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Printing the human body
Printing the human body
Marie Vaton

PARIS — The 3D printing revolution promises to change the very way products are manufactured and sold, across a vast array of sectors. Inevitably this has sparked a race to directly print living cells of human beings. This technology is now available in the US and Japan, dubbed 3D bioprinting, with wide-eyed investors flocking to the market.

Now a French company, led by Fabien Guillemot, has recently developed the first laser 3D bioprinter in the world. "Before our discovery, the 3D bioprinter ran mostly on living ink. Using a laser permits to obtain higher concentrated cell inks which improve the cells communication."

The researcher admits that for the moment he is not able to bio-print an entire arm. "In vitro, we made pieces of human skin and cornea. In vivo, we printed pieces of bones on a living mouse. For now, the most interesting according to the pharmaceutical laboratories is to use print pieces of human skins to test new molecules. It could sign the end of the animal experimentations."

In the future, 3D bioprinting could revolutionize the medical world by allowing a totally individualized medicine based on the genetic heritage of each patient. That technology could allow for example, the production of artificial transplants and decrease the risk of graft rejection.

In this following video, Christopher Barnatt, an associate professor of strategy and future studies at Nottingham University Business School explains how 3D bioprinting could change our lives.


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Economy

In Uganda, Having A "Rolex" Is About Not Going Hungry

Experts fear the higher food prices resulting from the conflict in Ukraine could jeopardize the health of many Ugandans. Take a look at this ritzy-named simple dish.

Zziwa Fred, a street vendor who runs two fast-food businesses in central Uganda, rolls a freshly prepared chapati known as a Rolex.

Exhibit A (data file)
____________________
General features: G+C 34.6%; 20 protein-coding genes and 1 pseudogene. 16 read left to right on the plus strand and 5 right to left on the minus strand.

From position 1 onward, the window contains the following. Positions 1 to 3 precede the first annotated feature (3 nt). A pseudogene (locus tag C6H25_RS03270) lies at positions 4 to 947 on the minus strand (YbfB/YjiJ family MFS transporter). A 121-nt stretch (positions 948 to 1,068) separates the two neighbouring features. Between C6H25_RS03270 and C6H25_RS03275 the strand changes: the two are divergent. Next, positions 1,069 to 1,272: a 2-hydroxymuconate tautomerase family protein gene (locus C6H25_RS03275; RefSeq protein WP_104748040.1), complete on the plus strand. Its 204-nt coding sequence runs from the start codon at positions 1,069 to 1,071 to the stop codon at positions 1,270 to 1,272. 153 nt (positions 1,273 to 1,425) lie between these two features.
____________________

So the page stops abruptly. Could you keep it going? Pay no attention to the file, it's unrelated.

Nakisanze Segawa

WAKISO — Godfrey Kizito takes a break from his busy shoe repair shop every day so he can enjoy his favorite snack, a vegetable and egg omelet rolled in a freshly prepared chapati known as a Rolex. But for the past few weeks, this daily ritual has given him neither the satisfaction nor the sustenance he is used to consuming. Kizito says this much-needed staple has shrunk in size.

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Most streets and markets in Uganda have at least one vendor firing up a hot plate ready to cook the Rolex, short for rolled eggs — which usually comes with tomatoes, cabbage and onion and is priced anywhere from 1,000 to 2,000 Ugandan shillings (28 to 57 cents). Street vendor Farouk Kiyaga says many of his customers share Kizito’s disappointment over the dwindling size of Uganda’s most popular street food, but Kiyaga is struggling with the rising cost of wheat and cooking oil.

Russia’s invasion of Ukraine has halted exports out of the two countries, which account for about 26% of wheat exports globally and about 80% of the world’s exports of sunflower oil, pushing prices to an all-time high, according to the Food and Agriculture Organization, a United Nations agency. Not only oil and wheat are affected. Prices of the most consumed foods worldwide, such as meat, grains and dairy products, hit their highest levels ever in March, making a nutritious meal even harder to buy for those who already struggle to feed themselves and their families. The U.N. organization warns the conflict could lead to as many as 13.1 million more people going hungry between 2022 and 2026.

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Central to the tragic absurdity of this war is the question of language. Vladimir Putin has repeated that protecting ethnic Russians and the Russian-speaking populations of Ukraine was a driving motivation for his invasion.

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